Depression, major

Depression, major

Also known as unipolar disorder, major depression is a syndrome of persistently sad, dysphoric mood accompanied by disturbances in sleep and appetite, lethargy, and an inability to experience pleasure (anhedonia). Major depression occurs in 3% to 5% of adults, affecting all racial, ethnic, and socioeconomic groups. It affects both sexes but is more common in women. (See Depression.)

About half of all depressed patients experience a single episode and recover completely; the rest have at least one recurrence. Major depression can profoundly alter social, family, and occupational functioning.

However, suicide is the most serious complication of major depression, resulting when the patient’s feelings of worthlessness, guilt, and hopelessness are so overwhelming that he no longer considers life worth living. Nearly twice as many women as men attempt suicide, but men are far more likely to succeed.


The multiple causes of depression aren’t completely understood. Current research suggests possible genetic, familial,
biochemical, physical, psychological, and social causes.

Psychological factors

Such causes may include feelings of helplessness and vulnerability, anger, hopelessness and pessimism, and low self-esteem; they may be related to abnormal character and behavior patterns and troubled personal relationships.

In many patients, the history identifies a specific personal loss or severe stressor that probably interacts with the person’s predisposition to provoke major depression.

Medical conditions

Depression may be secondary to a specific medical condition—for example, metabolic disturbances, such as hypoxia and hypercalcemia; endocrine disorders, such as diabetes and Cushing’s disease; neurologic diseases, such as Parkinson’s and Alzheimer’s disease; and cancer, especially of the pancreas.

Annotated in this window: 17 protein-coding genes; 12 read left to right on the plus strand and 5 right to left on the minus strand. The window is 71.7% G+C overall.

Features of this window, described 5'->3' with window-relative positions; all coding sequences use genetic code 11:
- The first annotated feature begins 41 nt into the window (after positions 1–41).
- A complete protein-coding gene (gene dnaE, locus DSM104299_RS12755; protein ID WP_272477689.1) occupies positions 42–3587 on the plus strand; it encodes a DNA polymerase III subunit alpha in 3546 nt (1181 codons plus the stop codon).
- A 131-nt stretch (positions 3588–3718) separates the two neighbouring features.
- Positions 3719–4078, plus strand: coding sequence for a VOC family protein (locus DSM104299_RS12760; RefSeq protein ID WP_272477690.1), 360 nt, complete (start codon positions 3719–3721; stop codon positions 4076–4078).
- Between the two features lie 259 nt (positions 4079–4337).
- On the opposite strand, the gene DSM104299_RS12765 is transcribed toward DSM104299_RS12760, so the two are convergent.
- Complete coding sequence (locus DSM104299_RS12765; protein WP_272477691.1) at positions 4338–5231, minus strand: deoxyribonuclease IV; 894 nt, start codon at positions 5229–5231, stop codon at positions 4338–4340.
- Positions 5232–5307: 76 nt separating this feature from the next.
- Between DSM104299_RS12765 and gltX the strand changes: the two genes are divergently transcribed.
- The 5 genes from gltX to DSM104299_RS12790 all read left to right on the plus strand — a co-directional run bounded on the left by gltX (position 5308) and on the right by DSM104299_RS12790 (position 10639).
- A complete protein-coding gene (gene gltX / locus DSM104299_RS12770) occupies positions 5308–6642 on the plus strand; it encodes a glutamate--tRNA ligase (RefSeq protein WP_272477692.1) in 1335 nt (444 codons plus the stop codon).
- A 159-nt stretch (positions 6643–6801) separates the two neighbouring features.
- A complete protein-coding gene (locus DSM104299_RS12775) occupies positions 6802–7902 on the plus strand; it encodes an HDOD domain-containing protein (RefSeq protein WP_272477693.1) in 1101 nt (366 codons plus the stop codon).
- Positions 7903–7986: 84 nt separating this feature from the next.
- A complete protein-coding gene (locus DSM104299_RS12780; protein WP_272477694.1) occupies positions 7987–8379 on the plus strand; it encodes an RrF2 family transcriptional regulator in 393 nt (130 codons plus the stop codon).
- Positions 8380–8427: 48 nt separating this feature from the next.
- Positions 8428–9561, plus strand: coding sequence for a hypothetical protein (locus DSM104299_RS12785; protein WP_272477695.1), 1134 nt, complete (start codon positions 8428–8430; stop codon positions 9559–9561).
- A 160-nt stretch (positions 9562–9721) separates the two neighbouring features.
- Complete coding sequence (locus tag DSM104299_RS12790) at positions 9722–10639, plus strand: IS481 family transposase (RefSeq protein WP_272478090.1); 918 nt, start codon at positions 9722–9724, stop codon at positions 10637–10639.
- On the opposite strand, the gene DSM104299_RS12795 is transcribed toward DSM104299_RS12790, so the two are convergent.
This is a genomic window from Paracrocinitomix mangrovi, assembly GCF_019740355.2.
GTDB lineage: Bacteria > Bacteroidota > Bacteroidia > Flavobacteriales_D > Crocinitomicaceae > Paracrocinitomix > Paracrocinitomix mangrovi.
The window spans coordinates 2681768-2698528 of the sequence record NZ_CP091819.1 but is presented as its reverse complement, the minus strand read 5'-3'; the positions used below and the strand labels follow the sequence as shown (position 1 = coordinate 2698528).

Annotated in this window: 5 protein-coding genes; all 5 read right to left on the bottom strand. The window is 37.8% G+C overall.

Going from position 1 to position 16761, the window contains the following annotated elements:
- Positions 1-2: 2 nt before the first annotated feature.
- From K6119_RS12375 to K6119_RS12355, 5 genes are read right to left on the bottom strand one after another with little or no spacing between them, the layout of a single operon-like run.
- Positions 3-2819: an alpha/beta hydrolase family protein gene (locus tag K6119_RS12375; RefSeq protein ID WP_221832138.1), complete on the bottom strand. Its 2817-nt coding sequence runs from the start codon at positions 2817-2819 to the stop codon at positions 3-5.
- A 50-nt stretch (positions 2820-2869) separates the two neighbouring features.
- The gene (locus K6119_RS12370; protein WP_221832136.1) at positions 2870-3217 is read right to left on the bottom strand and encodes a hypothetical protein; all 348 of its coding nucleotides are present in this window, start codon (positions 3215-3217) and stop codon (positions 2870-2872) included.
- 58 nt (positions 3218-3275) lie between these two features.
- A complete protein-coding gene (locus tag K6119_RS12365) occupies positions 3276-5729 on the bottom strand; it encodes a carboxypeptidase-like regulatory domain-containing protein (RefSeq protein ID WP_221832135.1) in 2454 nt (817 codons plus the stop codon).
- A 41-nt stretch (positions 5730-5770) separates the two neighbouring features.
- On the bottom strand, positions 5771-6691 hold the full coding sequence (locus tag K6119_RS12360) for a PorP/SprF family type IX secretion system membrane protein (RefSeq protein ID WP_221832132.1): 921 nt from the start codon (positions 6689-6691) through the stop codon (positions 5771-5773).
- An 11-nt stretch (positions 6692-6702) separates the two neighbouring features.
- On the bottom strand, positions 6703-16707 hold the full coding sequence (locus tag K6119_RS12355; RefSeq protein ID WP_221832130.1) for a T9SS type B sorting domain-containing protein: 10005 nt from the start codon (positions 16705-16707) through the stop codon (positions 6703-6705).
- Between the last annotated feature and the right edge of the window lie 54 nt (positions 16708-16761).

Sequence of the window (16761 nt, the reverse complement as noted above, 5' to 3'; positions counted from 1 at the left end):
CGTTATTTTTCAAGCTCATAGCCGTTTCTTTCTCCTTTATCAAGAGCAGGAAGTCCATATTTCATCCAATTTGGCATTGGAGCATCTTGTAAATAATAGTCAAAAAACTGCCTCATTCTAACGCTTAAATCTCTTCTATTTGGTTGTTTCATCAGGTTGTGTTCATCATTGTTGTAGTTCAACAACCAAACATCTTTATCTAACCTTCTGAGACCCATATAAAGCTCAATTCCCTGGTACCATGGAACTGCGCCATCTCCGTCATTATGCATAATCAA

Other medical conditions that may underlie depression include viral and bacterial infections, such as influenza and pneumonia; cardiovascular disorders such as heart failure; pulmonary disorders such as chronic obstructive pulmonary disease; musculoskeletal disorders such as degenerative arthritis; GI disorders such as irritable bowel syndrome; genitourinary problems such as incontinence; collagen vascular diseases such as lupus; and anemias.


Drugs prescribed for medical and psychiatric conditions as well as many commonly abused substances, can also cause depression. Examples include antihypertensives, psychotropics, narcotic and nonnarcotic analgesics, antiparkinsonian drugs, numerous cardiovascular medications, oral antidiabetics, antimicrobials, steroids, chemotherapeutic agents, cimetidine, and alcohol.

Jun 16, 2016 | Posted by in GENERAL & FAMILY MEDICINE | Comments Off on Depression, major

Full access? Get Clinical Tree

Get Clinical Tree app for offline access
%d bloggers like this: